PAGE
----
Immunity to non-cerebral severe malaria is acquired after one or two infections

  title={Immunity to non-cerebral severe malaria is acquired after one or two infections},
  author={Sunetra Gupta and Robert W. Snow and Christl Ann Donnelly and Kevin Marsh and Chris I Newbold},
  journal={Nature Medicine},
In areas of stable transmission, clinical immunity to mild malaria is acquired slowly, so it is not usually effective until early adolescence. Life-threatening disease is, however, restricted to a much younger age group, indicating that resistance to the severe clinical consequences of infection is acquired more quickly. Understanding how rapidly immunity develops to severe malaria is essential, as severe malaria should be the primary target of intervention strategies, and predicting the result… 

Gradual acquisition of immunity to severe malaria with increasing exposure

It is found that immunity to severe disease was acquired more gradually with exposure than previously thought and the model suggests that physiological changes, rather than exposure, may alter the symptoms of disease with increasing age.

Immunological processes underlying the slow acquisition of humoral immunity to malaria

A large body of epidemiological evidence suggests that antibodies to Plasmodium antigens are inefficiently generated and rapidly lost in the absence of ongoing exposure, which suggests a defect in the development of B cell immunological memory.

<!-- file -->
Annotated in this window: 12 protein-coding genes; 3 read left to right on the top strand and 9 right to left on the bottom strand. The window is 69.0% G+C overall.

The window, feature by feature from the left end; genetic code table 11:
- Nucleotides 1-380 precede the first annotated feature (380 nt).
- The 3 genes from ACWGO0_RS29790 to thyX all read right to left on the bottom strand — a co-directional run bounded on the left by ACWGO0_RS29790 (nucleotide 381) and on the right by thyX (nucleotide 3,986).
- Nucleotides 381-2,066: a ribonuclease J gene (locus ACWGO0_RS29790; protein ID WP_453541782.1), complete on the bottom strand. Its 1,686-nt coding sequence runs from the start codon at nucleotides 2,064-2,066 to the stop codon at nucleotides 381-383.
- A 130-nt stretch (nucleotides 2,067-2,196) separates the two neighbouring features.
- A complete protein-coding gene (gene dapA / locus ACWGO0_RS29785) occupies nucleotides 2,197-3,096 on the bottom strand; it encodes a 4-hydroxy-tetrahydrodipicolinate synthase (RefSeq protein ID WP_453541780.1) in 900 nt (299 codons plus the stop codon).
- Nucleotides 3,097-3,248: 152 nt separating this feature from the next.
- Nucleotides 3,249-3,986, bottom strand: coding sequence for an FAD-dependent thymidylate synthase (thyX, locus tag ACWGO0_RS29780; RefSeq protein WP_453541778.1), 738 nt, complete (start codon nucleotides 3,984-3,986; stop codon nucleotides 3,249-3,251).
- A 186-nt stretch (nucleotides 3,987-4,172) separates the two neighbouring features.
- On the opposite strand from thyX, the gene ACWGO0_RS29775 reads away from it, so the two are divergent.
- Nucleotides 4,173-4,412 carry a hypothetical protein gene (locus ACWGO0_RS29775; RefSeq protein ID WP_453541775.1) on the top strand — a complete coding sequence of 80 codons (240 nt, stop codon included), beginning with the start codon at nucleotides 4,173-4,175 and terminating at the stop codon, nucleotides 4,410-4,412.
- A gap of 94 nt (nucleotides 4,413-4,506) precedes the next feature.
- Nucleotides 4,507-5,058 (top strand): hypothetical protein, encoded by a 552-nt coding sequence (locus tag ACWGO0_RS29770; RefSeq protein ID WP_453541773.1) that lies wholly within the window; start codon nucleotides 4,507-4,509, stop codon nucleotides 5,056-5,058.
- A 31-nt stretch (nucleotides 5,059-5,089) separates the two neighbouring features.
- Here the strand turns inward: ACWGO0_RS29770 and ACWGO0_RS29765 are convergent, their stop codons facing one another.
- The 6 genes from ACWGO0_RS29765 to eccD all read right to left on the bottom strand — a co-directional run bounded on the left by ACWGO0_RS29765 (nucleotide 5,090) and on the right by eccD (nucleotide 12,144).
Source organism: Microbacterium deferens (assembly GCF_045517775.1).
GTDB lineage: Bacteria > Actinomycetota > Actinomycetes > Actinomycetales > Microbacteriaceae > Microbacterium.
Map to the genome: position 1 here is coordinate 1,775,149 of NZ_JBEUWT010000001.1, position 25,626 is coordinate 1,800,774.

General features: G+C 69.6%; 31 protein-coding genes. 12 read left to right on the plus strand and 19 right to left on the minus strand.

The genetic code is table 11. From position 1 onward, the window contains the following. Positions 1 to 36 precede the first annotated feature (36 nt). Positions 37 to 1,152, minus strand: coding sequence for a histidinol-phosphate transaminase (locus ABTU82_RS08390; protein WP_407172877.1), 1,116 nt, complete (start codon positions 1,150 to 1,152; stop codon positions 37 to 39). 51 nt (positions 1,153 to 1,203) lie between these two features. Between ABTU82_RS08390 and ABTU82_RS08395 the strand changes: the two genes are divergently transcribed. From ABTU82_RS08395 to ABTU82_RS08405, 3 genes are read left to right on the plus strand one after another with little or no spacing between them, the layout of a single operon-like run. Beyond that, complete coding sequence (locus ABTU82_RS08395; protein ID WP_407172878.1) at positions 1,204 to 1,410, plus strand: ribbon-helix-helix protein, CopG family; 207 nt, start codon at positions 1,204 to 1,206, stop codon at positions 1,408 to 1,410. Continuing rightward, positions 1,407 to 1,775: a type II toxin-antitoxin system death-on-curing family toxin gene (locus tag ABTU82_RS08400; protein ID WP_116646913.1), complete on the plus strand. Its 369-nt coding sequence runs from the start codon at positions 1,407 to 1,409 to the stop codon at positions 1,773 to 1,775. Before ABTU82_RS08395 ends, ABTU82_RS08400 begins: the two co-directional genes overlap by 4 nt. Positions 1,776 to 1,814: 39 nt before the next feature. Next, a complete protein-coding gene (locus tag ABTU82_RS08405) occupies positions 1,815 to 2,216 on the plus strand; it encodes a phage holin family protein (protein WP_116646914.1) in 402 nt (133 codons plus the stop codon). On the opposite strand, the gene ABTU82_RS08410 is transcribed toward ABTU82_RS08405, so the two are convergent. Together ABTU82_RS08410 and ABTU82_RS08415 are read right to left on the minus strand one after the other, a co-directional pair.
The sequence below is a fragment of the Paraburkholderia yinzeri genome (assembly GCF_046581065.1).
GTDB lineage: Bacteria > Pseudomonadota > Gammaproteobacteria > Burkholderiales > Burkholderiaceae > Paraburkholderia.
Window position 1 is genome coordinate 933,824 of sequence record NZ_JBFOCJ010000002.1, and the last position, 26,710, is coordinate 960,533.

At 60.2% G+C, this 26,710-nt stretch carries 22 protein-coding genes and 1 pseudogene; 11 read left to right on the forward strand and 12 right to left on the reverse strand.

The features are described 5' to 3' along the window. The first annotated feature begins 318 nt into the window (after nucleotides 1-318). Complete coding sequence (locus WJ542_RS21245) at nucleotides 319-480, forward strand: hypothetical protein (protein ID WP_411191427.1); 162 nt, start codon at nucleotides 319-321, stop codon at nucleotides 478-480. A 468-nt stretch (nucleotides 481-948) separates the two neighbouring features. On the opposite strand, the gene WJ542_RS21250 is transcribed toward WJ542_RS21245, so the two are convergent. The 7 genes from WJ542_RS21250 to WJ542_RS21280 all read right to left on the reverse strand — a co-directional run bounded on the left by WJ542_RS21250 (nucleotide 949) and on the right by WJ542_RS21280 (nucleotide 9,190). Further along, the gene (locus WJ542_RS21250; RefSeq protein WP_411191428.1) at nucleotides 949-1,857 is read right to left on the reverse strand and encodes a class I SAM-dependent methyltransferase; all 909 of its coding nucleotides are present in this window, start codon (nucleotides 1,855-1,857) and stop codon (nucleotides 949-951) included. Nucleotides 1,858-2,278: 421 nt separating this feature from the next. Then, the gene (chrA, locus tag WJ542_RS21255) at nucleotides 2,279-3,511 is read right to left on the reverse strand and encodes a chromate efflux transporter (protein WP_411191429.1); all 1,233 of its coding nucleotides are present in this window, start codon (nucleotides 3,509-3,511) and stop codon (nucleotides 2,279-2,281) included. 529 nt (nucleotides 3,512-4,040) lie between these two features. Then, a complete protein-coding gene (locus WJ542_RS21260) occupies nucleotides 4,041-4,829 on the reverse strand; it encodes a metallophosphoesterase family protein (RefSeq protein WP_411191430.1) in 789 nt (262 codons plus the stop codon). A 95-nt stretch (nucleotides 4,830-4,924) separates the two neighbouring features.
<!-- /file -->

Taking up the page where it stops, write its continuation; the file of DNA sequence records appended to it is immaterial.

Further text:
Acquired Immunity to Malaria

This review summarizes what is understood about naturally acquired and experimentally induced immunity against malaria with the help of evolving insights provided by biotechnology and places these insights in the context of historical, clinical, and epidemiological observations.

Does malaria suffer from lack of memory?

This article critically review and challenge this interpretation of the epidemiological and experimental evidence that immunity to malaria is, to an extent, defective and that one component of this defective immune response is the inability to induce or maintain long‐term memory responses.

Age Interactions in the Development of Naturally Acquired Immunity to Plasmodium falciparum and Its Clinical Presentation

Reducing exposure to P. falciparum antigens through chemoprophylaxis early in life can delay immunity acquisition, and infants appear to acquire immunity faster than older children, but have a higher risk of developing severe forms of malaria and anaemia.

Adaptive Immunity to Plasmodium Blood Stages

Why better, sterilizing, immunity to malaria does not develop with an emphasis on the fate of memory B and T cell populations in infection is discussed.

Gammaherpesvirus Co-infection with Malaria Suppresses Anti-parasitic Humoral Immunity

The data demonstrates that an acute gammaherpesvirus infection can negatively impact the development of an anti-malarial immune response, and suggests that acute infection with EBV should be investigated as a risk factor for non-cerebral severe malaria in young children living in areas endemic for Plasmodium transmission.

Malaria : Multiclonal infections and protective immunity

It is suggested that persistence of antigenically diverse P. falciparum infections is important for protective immunity and that clearance of multiclonal infections might contribute to the rebound in clinical disease observed after IPT was stopped in some studies.

Functional antibody responses to the Plasmodium falciparum merozoite